The Forgotten Christmas Tradition of Telling Ghost Stories

A St. Nicholas procession with Krampus, and other characters, c. 1910
A St. Nicholas procession with Krampus, and other characters, c. 1910

Released in 1963, “It’s the Most Wonderful Time of the Year” features a line that largely gets overlooked by most people these days, despite the fact that it seems so out of place as far as today’s modern Christmas traditions go.

While describing the activities that are certain to take place around the holiday season, the lyrics to the classic hit state, “There’ll be scary ghost stories, And tales of the glories of Christmases long, long ago…”

I don’t know about you, but in my world, telling ghost stories is something that is typically done around summertime campfires or reserved for the month of October, not December 25.

Perhaps the reason Christmas ghost stories are so foreign to me is because since the mid-1800s, the holiday has run in the direction of light, commercialism and all things uplifting; however, this wasn’t always the reality regarding Christmas.

Once upon a time, the holiday was the subject of scorn and disdain among many of our ancestors. During the Protestant Reformation, the Puritans banned Christmas in England, associating it with drunkenness and other misbehavior. It was restored as a legal holiday in England in 1660, but remained disreputable in the minds of many people. Even in the United States, many early colonists refused to take part in the mysterious holiday, with some even associating it was Satan.

It wasn’t until the 1800s when men like Washington Irving, Charles Dickens, and other authors reconceived the holiday, emphasizing family, children, kind-heartedness, gift-giving, and Santa Claus, that Christmas as we know was first born.

Prior to this time, the holiday was largely focused upon darkness and death. Kat Eschner of Smithsonian Magazine explains why the holiday’s ancient background is rooted in things so sinister:

“When the night grows long and the year is growing to a close, it’s only natural that people feel an instinct to gather together. At the edge of the year, it also makes sense to think about people and places that are no longer with us. Thus, the Christmas ghost story. Its origins have little to do with the kind of commercial Christmas we’ve celebrated since the Victorian age. They’re about darker, older, more fundamental things: winter, death, rebirth, and the rapt connection between a teller and his or her audience.”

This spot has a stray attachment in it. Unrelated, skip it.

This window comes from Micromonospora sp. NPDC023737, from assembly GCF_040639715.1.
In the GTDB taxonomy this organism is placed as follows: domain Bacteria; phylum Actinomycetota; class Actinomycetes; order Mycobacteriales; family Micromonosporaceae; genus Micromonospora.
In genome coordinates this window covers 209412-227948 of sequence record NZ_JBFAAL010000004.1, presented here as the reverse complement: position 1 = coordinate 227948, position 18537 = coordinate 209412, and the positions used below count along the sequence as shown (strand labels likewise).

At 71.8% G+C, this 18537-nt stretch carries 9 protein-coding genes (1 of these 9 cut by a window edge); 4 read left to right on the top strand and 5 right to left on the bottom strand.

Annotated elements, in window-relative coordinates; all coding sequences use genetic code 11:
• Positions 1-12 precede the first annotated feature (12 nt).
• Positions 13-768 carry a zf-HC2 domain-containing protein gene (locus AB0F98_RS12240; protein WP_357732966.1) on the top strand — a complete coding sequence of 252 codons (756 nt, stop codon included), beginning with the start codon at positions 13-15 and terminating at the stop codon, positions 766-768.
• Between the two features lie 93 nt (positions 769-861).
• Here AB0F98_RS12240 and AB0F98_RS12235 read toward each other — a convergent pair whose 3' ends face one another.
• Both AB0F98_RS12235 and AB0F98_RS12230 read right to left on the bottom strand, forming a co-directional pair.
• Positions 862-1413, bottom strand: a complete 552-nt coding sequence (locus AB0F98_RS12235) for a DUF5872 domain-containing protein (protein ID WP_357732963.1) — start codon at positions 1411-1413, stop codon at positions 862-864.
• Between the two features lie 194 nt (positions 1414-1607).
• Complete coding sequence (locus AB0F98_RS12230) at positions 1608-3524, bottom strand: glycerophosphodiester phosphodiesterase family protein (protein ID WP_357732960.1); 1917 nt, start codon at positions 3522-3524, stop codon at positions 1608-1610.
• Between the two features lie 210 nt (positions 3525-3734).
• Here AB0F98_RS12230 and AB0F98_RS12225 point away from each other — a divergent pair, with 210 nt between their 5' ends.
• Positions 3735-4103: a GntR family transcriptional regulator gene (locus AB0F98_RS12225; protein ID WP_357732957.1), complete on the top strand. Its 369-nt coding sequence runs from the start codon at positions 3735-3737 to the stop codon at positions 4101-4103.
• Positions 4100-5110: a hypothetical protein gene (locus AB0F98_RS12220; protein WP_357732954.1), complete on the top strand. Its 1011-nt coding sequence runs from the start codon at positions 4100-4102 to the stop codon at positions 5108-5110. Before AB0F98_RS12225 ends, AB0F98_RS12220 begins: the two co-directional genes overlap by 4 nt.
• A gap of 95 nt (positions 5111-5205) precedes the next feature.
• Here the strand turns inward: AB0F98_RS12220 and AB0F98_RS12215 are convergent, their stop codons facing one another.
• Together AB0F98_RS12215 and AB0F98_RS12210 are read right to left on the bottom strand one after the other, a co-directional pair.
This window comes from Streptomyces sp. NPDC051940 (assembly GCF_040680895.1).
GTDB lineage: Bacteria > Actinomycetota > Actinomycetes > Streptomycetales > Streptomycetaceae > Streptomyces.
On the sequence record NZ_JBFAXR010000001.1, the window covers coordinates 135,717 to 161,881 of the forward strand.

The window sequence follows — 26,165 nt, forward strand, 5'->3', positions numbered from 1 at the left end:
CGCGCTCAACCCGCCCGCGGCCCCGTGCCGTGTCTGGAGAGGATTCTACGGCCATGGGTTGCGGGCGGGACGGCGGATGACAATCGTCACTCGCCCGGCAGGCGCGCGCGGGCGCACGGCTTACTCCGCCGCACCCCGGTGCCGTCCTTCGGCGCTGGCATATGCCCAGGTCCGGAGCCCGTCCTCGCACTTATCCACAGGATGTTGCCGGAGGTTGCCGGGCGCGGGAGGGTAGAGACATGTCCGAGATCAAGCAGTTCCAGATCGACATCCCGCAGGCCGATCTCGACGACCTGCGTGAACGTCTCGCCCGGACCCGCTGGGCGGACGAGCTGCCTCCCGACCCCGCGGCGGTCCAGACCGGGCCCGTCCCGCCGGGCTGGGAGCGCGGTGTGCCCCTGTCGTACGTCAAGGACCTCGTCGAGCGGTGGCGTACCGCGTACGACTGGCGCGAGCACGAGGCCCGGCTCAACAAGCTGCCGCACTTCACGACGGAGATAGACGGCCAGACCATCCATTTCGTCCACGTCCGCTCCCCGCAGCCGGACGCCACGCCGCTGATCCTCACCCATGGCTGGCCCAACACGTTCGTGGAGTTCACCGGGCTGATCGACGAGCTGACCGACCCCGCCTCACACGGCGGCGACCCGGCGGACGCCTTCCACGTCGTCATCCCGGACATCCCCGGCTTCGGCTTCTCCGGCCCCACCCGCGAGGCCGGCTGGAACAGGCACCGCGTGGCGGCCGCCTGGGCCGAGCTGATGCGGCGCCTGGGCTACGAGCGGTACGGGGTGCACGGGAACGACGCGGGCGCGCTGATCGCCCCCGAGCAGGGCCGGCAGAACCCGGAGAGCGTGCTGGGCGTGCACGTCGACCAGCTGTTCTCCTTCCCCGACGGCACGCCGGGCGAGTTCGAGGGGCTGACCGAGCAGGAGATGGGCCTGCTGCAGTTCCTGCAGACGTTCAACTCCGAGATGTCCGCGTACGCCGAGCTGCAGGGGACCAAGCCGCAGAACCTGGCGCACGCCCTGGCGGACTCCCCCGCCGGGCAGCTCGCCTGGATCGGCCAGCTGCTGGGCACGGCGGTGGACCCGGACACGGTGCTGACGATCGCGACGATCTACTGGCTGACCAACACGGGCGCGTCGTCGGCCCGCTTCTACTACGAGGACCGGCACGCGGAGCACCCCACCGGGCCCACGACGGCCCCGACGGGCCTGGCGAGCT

According to Eschner, “‘Christmas as celebrated in Europe and the U.S. was originally connected to the ‘pagan’ Winter Solstice celebration and the festival known as Yule. The darkest day of the year was seen by many as a time when the dead would have particularly good access to the living,’ religious studies professor Justin Daniels told Omnia, a University of Pennsylvania blog.”

According to historians, it was with these thoughts in mind that many families would gather together during the darkest days of the year and share stories of days past — often involving the deceased. It did not take long for these stories and reminisces to develop into full fledged ghost stories; a practice that would continue in some places well into the 1900s.

One of the most well known Christmas ghost stories involves a cranky devilish creature known as Krampus, who also was busy making a list and checking it twice.

While the children of bygone days relished in the thought of Saint Nicholas passing by their way with a visit, bringing toys and candies for good little boys and girls, the dreams of many children from days past were also scarred with fears of a visit from this half-goat, half-demon monster who was believed to have accompanied Santa on his worldwide journey.

While Santa was busy giving good gifts to all the nice children, Krampus would be raining terror upon the children who had misbehaved that year — many legends and ghost stories stated that he carried a whip in his hands and a basket strapped to his back; this is to cart off evil children for drowning, eating, or transport to Hell.

Pretty hardcore eh?

The belief in Krampus actually predates Christianity and has its roots in early Germanic pagan religion; however, as Christmas and Santa rose in prominence throughout Europe, the people of these regions found a way to marry their ancient pre-Christian beliefs to that of Christmas.

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